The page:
Genetics & Proteomics: Identifying COVID-19 Related Proteins in Lifespan Study | Aging-US



April 23, 2024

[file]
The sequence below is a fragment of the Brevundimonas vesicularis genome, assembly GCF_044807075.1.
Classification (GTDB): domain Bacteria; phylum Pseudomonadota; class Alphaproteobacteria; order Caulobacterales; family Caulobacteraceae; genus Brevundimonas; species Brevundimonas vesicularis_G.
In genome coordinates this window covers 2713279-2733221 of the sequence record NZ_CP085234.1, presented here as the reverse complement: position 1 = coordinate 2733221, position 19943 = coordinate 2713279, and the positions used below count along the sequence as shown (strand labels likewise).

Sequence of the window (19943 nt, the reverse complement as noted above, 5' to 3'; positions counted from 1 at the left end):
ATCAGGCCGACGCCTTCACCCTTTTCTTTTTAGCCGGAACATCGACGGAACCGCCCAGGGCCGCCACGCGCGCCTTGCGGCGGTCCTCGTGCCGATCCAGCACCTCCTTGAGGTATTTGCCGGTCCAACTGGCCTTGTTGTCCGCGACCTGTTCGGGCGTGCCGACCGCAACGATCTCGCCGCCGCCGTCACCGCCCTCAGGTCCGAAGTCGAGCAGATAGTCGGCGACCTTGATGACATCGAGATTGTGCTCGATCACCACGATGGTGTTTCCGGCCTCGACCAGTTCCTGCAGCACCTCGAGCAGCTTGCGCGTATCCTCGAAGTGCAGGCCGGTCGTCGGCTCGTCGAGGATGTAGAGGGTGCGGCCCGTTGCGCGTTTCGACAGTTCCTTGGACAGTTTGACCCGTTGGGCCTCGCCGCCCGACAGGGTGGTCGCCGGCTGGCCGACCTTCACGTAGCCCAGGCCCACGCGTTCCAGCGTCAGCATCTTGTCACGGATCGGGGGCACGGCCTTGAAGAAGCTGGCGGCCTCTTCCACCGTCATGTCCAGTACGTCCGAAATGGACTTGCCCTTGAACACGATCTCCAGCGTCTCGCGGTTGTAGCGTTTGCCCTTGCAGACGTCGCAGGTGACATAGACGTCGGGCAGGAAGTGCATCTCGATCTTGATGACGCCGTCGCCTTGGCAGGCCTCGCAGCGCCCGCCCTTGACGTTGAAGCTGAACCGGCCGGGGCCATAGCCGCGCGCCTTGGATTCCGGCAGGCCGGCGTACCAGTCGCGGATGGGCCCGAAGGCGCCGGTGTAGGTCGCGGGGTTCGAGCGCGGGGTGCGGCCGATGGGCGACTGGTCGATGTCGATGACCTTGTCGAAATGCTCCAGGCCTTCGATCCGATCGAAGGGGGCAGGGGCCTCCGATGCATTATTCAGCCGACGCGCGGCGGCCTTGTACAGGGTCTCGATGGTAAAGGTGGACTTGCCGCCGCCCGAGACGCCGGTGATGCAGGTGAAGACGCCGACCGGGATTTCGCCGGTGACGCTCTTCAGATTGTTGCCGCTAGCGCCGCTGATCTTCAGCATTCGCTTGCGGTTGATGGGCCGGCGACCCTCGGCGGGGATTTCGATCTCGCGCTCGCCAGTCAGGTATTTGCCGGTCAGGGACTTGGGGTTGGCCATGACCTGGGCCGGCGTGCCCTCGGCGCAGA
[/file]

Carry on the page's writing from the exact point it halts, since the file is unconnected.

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  • Aging-US published this trending research paper on April 3, 2024, in Volume 16, Issue 7, entitled, “Using genetics and proteomics data to identify proteins causally related to COVID-19, healthspan and lifespan: a Mendelian randomization study" by researchers from the School of Public Health, Li Ka Shing Faculty of Medicine, The University of Hong Kong, Hong Kong SAR, China; State Key Laboratory of Pharmaceutical Biotechnology, The University of Hong Kong, Hong Kong SAR, China; Department of Statistics and Actuarial Science, The University of Hong Kong, Hong Kong SAR, China; Department of Biostatistics, Mailman School of Public Health, Columbia University, New York, NY. DOI - Corresponding authors - Jie V. Zhao -, and Zhonghua Liu - Abstract Background: COVID-19 pandemic poses a heavy burden on public health and accounts for substantial mortality and morbidity. Proteins are building blocks of life, but specific proteins causally related to COVID-19, healthspan and lifespan have not been systematically examined. Methods: We conducted a Mendelian randomization study to assess the effects of 1,361 plasma proteins on COVID-19, healthspan and lifespan, using large GWAS of severe COVID-19 (up to 13,769 cases and 1,072,442 controls), COVID-19 hospitalization (32,519 cases and 2,062,805 controls) and SARS-COV2 infection (122,616 cases and 2,475,240 controls), healthspan (n = 300,477) and parental lifespan (~0.8 million of European ancestry). Results: We identified 35, 43, and 63 proteins for severe COVID, COVID-19 hospitalization, and SARS-COV2 infection, and 4, 32, and 19 proteins for healthspan, father’s attained age, and mother’s attained age. In addition to some proteins reported previously, such as SFTPD related to severe COVID-19, we identified novel proteins involved in inflammation and immunity (such as ICAM-2 and ICAM-5 which affect COVID-19 risk, CXCL9, HLA-DRA and LILRB4 for healthspan and lifespan), apoptosis (such as FGFR2 and ERBB4 which affect COVID-19 risk and FOXO3 which affect lifespan) and metabolism (such as PCSK9 which lowers lifespan). We found 2, 2 and 3 proteins shared between COVID-19 and healthspan/lifespan, such as CXADR and LEFTY2, shared between severe COVID-19 and healthspan/lifespan. Three proteins affecting COVID-19 and seven proteins affecting healthspan/lifespan are targeted by existing drugs. Conclusions: Our study provided novel insights into protein targets affecting COVID-19, healthspan and lifespan, with implications for developing new treatment and drug repurposing. Sign up for free Altmetric alerts about this article - Subscribe for free publication alerts from Aging - Keywords - aging, proteomics, healthspan, lifespan, COVID-19 About Aging-US Aging publishes research papers in all fields of aging research including but not limited, aging from yeast to mammals, cellular senescence, age-related diseases such as cancer and Alzheimer’s diseases and their prevention and treatment, anti-aging strategies and drug development and especially the role of signal transduction pathways such as mTOR in aging and potential approaches to modulate these signaling pathways to extend lifespan. The journal aims to promote treatment of age-related diseases by slowing down aging, validation of anti-aging drugs by treating age-related diseases, prevention of cancer by inhibiting aging. Cancer and COVID-19 are age-related diseases. Aging is indexed by PubMed/Medline (abbreviated as “Aging (Albany NY)”), PubMed Central, Web of Science: Science Citation Index Expanded (abbreviated as “Aging‐US” and listed in the Cell Biology and Geriatrics & Gerontology categories), Scopus (abbreviated as “Aging” and listed in the Cell Biology and Aging categories), Biological Abstracts, BIOSIS Previews, EMBASE, META (Chan Zuckerberg Initiative) (2018-2022), and Dimensions (Digital Science). Please visit our website at​​ and connect with us: Facebook - X - Instagram - YouTube - LinkedIn - Pinterest - Spotify - Media Contact 18009220957 MEDIA@IMPACTJOURNALS.COM

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